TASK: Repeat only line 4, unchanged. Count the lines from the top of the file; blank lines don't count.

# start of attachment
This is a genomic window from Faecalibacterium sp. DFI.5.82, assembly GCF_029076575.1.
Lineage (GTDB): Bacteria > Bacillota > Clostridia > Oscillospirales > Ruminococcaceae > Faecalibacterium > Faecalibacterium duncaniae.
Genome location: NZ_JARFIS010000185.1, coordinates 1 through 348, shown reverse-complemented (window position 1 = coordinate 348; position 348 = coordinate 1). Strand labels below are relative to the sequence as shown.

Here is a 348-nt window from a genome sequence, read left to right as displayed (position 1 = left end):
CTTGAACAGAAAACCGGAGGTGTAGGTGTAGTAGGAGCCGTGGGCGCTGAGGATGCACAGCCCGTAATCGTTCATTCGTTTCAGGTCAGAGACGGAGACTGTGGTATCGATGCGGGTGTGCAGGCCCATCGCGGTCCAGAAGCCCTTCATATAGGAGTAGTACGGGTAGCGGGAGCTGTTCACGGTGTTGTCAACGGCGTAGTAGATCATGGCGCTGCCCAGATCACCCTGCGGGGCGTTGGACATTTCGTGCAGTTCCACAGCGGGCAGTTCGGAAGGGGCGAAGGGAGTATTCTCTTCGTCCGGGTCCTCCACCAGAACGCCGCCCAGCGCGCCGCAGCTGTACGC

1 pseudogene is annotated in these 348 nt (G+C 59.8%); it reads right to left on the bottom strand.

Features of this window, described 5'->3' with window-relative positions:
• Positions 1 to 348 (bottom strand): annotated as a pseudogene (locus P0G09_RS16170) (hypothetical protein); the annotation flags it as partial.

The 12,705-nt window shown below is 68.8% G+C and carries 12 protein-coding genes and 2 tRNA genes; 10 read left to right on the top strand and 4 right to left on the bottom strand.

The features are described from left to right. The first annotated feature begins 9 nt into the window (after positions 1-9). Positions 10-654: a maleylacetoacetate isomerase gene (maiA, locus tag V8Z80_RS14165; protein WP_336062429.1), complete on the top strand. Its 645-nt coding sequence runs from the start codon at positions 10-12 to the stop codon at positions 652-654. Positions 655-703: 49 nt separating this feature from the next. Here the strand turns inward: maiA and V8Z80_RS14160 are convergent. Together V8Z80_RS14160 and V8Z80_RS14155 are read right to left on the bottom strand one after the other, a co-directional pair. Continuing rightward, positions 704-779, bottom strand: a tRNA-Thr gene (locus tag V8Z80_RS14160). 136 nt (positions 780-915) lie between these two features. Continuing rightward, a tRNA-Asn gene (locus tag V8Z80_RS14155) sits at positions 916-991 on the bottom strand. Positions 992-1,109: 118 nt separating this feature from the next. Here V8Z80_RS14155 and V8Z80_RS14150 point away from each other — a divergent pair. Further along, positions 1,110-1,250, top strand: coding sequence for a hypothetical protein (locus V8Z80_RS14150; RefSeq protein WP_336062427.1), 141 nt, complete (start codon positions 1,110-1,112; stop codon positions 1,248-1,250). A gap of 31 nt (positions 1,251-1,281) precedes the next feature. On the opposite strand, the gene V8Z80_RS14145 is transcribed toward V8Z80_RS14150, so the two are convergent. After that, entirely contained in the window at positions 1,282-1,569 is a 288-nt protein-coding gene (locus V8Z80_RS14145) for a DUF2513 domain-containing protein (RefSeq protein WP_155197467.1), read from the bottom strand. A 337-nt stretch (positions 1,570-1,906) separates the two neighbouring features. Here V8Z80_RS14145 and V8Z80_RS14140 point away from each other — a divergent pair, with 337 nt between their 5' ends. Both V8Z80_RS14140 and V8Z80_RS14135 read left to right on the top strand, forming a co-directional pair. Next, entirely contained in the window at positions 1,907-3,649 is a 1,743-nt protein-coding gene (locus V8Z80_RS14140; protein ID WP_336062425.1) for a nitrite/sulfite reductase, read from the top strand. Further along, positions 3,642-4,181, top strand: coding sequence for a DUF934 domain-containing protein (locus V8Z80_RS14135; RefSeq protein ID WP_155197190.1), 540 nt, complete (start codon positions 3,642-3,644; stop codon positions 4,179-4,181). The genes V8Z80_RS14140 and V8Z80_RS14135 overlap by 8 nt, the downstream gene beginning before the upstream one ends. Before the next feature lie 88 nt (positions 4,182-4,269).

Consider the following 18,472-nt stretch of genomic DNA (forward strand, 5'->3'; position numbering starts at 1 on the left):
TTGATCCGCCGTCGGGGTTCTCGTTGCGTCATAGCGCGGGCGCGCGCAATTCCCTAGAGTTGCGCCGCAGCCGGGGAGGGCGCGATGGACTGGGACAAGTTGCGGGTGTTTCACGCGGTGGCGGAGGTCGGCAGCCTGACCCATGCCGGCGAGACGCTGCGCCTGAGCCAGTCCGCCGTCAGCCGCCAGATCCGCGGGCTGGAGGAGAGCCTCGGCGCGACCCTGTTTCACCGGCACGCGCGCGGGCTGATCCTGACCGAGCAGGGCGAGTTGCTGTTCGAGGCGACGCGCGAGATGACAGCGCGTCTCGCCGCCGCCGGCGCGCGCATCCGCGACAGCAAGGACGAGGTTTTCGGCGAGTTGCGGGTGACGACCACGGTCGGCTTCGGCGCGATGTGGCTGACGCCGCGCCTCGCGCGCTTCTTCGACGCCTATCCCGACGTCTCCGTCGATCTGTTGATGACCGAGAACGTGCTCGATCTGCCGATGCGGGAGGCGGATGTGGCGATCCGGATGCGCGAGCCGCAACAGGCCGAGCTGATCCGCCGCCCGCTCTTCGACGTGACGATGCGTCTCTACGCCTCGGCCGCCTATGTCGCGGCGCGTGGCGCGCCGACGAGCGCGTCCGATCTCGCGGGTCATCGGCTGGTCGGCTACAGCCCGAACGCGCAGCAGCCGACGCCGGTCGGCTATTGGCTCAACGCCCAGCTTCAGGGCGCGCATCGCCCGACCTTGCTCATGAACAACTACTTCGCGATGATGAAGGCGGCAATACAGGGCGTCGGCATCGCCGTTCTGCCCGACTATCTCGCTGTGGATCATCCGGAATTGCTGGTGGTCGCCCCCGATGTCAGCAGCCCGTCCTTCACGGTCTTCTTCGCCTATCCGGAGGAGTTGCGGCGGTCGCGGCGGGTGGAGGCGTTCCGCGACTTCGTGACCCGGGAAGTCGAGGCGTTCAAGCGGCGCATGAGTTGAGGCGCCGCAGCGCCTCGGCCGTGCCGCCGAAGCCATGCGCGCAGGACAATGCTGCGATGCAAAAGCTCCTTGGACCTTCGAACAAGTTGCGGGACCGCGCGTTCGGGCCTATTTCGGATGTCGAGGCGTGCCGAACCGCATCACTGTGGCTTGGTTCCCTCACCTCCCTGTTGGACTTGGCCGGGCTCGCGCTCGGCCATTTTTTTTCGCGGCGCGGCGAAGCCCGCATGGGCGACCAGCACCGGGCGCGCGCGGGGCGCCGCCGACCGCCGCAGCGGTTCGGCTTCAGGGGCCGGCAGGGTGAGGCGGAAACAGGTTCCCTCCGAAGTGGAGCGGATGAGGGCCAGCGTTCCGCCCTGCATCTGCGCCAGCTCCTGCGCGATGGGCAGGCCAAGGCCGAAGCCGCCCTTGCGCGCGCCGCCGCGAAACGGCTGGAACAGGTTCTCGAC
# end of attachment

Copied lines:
Here is a 348-nt window from a genome sequence, read left to right as displayed (position 1 = left end):